In recent years researchers have begun to build a science of interest, investigating what interest is, how interest develops, what makes things interesting, and how we can cultivate interest in ourselves and others. Interest has the power to transform struggling performers, and to lift high achievers to a new plane.
Interest is a psychological state of engagement, experienced in the moment, and also a predisposition to engage repeatedly with particular ideas, events or objects over time. Paul Silvia of the University of North Carolina at Greensboro speculates that interest acts as an “approach urge” that pushes back against the “avoid urges” that would keep us in the realm of the safe and familiar. Interest pulls us toward the new, the edgy, the exotic. As Silvia puts it, interest “diversifies experience.” But interest also focuses experience. In a world too full of information, interests usefully narrow our choices: they lead us to pay attention to this and not to that.
Interest is a powerful motivator. In fact, scientists have shown that passionate interests can even allow people to overcome academic difficulties or perceptual disabilities. One study found that students who scored poorly on achievement tests but had well-developed interests in reading or mathematics were more likely to engage with the meaning of textual passages or math problems than were peers with high scores but no such interests. Another study, of prominent academics and Nobel laureates who struggled with dyslexia, found that they were able to persist in their efforts to read because they were motivated to explore an early and ardent interest.
Does interest have to arise naturally in children? Some educators have questions or qualms about meddling in what they feel should be a natural, organic and student-led process. But it is possible to elicit interest that didn’t exist before. As researcher Suzanne Hidi notes, “Teachers often think that students either have, or do not have, interest, and might not recognize that they could make a significant contribution to the development of students’ academic interest.”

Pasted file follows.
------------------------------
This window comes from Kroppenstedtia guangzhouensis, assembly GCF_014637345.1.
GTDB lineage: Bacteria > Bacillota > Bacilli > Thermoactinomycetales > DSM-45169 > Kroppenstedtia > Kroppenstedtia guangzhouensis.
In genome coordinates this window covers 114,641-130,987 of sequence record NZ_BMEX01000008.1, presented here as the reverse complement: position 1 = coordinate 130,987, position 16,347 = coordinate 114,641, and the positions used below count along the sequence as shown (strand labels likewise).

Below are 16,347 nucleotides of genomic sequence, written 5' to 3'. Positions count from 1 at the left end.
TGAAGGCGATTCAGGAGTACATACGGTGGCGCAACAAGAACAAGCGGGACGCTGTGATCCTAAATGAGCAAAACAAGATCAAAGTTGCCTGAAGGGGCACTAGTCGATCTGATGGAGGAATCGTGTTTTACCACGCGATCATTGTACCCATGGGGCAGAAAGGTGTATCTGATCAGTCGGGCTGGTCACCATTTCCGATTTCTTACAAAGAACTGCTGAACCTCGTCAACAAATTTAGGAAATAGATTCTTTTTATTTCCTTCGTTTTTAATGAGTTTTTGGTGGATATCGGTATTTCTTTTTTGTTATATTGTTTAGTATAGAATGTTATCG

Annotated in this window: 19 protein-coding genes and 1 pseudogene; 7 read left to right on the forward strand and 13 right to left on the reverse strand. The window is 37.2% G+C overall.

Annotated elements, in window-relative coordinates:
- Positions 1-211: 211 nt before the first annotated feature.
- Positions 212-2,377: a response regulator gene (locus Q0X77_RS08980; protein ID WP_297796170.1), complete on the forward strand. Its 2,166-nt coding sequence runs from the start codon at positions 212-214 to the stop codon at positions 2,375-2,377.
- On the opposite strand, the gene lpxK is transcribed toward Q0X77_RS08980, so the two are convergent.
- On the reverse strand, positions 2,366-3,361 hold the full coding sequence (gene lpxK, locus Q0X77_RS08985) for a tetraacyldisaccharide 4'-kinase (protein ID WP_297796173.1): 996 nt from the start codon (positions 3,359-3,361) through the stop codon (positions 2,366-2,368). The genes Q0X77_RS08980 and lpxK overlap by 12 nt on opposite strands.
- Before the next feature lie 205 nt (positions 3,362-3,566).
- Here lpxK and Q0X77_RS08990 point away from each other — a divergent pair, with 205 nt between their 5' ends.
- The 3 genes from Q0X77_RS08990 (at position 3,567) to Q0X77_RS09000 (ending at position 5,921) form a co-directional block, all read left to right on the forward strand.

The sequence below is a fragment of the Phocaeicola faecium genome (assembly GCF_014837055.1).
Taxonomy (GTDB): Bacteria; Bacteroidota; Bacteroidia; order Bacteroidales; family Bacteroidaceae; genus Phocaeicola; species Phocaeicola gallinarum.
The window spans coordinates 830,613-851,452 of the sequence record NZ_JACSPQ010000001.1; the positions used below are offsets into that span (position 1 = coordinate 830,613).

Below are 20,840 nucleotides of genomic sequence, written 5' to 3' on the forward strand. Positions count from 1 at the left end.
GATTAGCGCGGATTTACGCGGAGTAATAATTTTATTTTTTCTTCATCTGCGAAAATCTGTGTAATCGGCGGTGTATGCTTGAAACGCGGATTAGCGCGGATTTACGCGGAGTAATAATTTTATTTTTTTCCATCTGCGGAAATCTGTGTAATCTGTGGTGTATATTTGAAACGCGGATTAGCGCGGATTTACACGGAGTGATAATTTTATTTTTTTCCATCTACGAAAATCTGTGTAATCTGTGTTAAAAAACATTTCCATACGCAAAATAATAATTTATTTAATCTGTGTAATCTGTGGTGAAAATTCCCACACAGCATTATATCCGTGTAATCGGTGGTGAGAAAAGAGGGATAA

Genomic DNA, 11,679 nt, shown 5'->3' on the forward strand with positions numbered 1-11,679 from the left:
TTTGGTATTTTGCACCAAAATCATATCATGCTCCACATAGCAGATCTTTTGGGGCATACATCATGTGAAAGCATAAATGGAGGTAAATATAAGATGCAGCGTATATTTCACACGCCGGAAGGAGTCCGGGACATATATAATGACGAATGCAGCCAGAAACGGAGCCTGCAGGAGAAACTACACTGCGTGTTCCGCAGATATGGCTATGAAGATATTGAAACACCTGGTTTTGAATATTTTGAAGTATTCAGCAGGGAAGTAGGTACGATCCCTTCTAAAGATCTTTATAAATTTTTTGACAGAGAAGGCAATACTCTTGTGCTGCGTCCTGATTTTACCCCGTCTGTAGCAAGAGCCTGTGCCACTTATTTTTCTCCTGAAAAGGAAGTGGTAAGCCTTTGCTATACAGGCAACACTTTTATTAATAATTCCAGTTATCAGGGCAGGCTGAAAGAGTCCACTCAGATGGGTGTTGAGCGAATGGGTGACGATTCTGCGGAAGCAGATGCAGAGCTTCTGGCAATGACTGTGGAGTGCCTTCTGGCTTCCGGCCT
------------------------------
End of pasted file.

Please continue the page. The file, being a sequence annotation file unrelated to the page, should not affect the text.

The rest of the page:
In fact, research suggests that well-developed personal interests always begin with an external “trigger” — seeing a play, reading a book, hearing someone talk — and that well-designed environments can make such a triggering more likely.
Some argue that students’ interests should emerge organically and authentically from their own investigations of the world. The educational philosopher John Dewey warned teachers against artificially “making things interesting,” and a long line of research has shown that providing “extrinsic,” or external, rewards for an activity can undermine students’ “intrinsic,” or internal, motivation to engage in that activity.
But research also shows that, done carefully, the deliberate elicitation of interest has many positive effects, and does not produce the negative results that educators may fear. Especially for academically unmotivated students, it’s imperative that the adults in their lives create environments that allow them to find and develop their interests. And parents and educators can promote the development of kids’ interests by demonstrating their own passion for particular subjects. A study of 257 professional musicians, for example, found that the most important characteristics of the musicians’ first teachers (and, of course, parents are often kids’ first teachers) was the ability to communicate well — to be friendly, chatty and encouraging — and the ability to pass on their own love of music, through modeling and playing well.
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Two more thoughts on intrinsic vs. extrinsic motivation: although research has convincingly established the value of intrinsic interest, in the real world most of us are driven by a combination of intrinsic and extrinsic motivation. High-achieving students learn for learning’s sake, but also to get A’s; successful businesspeople are driven to create useful products or productive organizations, but also to enjoy financial rewards. There’s nothing wrong with this mingling of motives.
Second, when intrinsic motivation is entirely absent, there’s nothing to undermine with an external incentive. Parents and teachers are sometimes reluctant to offer a reward to a young person for doing something he or she “should” like for its own sake — a monetary bonus for reading a book, for example. But if the kid shows no interest in reading the book in the first place, there’s no intrinsic motivation to undercut. And if the student does read the book in order to get the money — and discovers that reading is actually pretty fun — that’s a win for everybody.
In short, while motivation is more complex than we sometimes assume, there is clearly a role for parents and educators to nudge young people’s interests along.
This article is from the Brilliant Report, a weekly newsletter written by Annie Murphy Paul.